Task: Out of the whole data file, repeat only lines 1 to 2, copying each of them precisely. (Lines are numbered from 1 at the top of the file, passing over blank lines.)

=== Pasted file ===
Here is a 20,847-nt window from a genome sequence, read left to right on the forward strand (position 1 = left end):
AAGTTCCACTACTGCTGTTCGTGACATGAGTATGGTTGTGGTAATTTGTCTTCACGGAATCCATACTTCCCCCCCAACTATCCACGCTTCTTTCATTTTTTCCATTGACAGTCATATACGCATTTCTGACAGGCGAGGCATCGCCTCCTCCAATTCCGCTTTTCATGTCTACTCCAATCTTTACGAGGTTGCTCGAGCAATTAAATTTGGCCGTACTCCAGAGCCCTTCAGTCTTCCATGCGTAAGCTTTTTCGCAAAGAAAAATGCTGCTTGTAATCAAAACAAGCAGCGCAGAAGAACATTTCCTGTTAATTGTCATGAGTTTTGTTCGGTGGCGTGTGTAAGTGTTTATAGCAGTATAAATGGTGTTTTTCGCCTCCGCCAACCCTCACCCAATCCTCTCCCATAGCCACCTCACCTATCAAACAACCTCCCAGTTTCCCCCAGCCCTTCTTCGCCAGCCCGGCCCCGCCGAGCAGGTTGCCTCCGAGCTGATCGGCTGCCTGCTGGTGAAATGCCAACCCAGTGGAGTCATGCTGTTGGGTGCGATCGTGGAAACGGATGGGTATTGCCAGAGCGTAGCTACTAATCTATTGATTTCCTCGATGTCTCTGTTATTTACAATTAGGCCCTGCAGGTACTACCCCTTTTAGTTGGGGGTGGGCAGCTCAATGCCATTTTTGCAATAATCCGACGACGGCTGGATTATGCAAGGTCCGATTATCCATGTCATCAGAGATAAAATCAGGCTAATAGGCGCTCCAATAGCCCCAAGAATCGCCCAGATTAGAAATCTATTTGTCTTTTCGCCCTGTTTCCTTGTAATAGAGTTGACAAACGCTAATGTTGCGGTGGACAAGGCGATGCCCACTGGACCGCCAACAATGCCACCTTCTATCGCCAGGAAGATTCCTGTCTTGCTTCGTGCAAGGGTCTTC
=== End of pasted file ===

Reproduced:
Here is a 20,847-nt window from a genome sequence, read left to right on the forward strand (position 1 = left end):
AAGTTCCACTACTGCTGTTCGTGACATGAGTATGGTTGTGGTAATTTGTCTTCACGGAATCCATACTTCCCCCCCAACTATCCACGCTTCTTTCATTTTTTCCATTGACAGTCATATACGCATTTCTGACAGGCGAGGCATCGCCTCCTCCAATTCCGCTTTTCATGTCTACTCCAATCTTTACGAGGTTGCTCGAGCAATTAAATTTGGCCGTACTCCAGAGCCCTTCAGTCTTCCATGCGTAAGCTTTTTCGCAAAGAAAAATGCTGCTTGTAATCAAAACAAGCAGCGCAGAAGAACATTTCCTGTTAATTGTCATGAGTTTTGTTCGGTGGCGTGTGTAAGTGTTTATAGCAGTATAAATGGTGTTTTTCGCCTCCGCCAACCCTCACCCAATCCTCTCCCATAGCCACCTCACCTATCAAACAACCTCCCAGTTTCCCCCAGCCCTTCTTCGCCAGCCCGGCCCCGCCGAGCAGGTTGCCTCCGAGCTGATCGGCTGCCTGCTGGTGAAATGCCAACCCAGTGGAGTCATGCTGTTGGGTGCGATCGTGGAAACGGATGGGTATTGCCAGAGCGTAGCTACTAATCTATTGATTTCCTCGATGTCTCTGTTATTTACAATTAGGCCCTGCAGGTACTACCCCTTTTAGTTGGGGGTGGGCAGCTCAATGCCATTTTTGCAATAATCCGACGACGGCTGGATTATGCAAGGTCCGATTATCCATGTCATCAGAGATAAAATCAGGCTAATAGGCGCTCCAATAGCCCCAAGAATCGCCCAGATTAGAAATCTATTTGTCTTTTCGCCCTGTTTCCTTGTAATAGAGTTGACAAACGCTAATGTTGCGGTGGACAAGGCGATGCCCACTGGACCGCCAACAATGCCACCTTCTATCGCCAGGAAGATTCCTGTCTTGCTTCGTGCAAGGGTCTTC